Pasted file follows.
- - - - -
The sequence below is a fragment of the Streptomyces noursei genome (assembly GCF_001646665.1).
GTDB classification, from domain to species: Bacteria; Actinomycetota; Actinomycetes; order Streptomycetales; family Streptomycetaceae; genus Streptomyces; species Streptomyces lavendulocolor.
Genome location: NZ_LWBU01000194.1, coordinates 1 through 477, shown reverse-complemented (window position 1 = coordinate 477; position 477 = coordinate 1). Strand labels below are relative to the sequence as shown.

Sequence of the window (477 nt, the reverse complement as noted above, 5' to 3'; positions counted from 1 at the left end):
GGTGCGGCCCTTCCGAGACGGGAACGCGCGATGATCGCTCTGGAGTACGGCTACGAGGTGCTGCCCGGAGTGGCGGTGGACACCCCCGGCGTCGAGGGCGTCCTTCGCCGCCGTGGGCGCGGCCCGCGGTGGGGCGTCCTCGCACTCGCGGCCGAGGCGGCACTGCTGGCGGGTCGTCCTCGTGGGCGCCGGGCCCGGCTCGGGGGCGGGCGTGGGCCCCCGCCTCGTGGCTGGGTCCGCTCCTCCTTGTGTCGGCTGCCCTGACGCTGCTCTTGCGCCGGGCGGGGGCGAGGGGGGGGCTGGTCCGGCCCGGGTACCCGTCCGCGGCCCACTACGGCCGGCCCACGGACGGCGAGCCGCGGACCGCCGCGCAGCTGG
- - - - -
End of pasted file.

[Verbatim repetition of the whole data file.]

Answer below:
The sequence below is a fragment of the Streptomyces noursei genome (assembly GCF_001646665.1).
GTDB classification, from domain to species: Bacteria; Actinomycetota; Actinomycetes; order Streptomycetales; family Streptomycetaceae; genus Streptomyces; species Streptomyces lavendulocolor.
Genome location: NZ_LWBU01000194.1, coordinates 1 through 477, shown reverse-complemented (window position 1 = coordinate 477; position 477 = coordinate 1). Strand labels below are relative to the sequence as shown.

Sequence of the window (477 nt, the reverse complement as noted above, 5' to 3'; positions counted from 1 at the left end):
GGTGCGGCCCTTCCGAGACGGGAACGCGCGATGATCGCTCTGGAGTACGGCTACGAGGTGCTGCCCGGAGTGGCGGTGGACACCCCCGGCGTCGAGGGCGTCCTTCGCCGCCGTGGGCGCGGCCCGCGGTGGGGCGTCCTCGCACTCGCGGCCGAGGCGGCACTGCTGGCGGGTCGTCCTCGTGGGCGCCGGGCCCGGCTCGGGGGCGGGCGTGGGCCCCCGCCTCGTGGCTGGGTCCGCTCCTCCTTGTGTCGGCTGCCCTGACGCTGCTCTTGCGCCGGGCGGGGGCGAGGGGGGGGCTGGTCCGGCCCGGGTACCCGTCCGCGGCCCACTACGGCCGGCCCACGGACGGCGAGCCGCGGACCGCCGCGCAGCTGG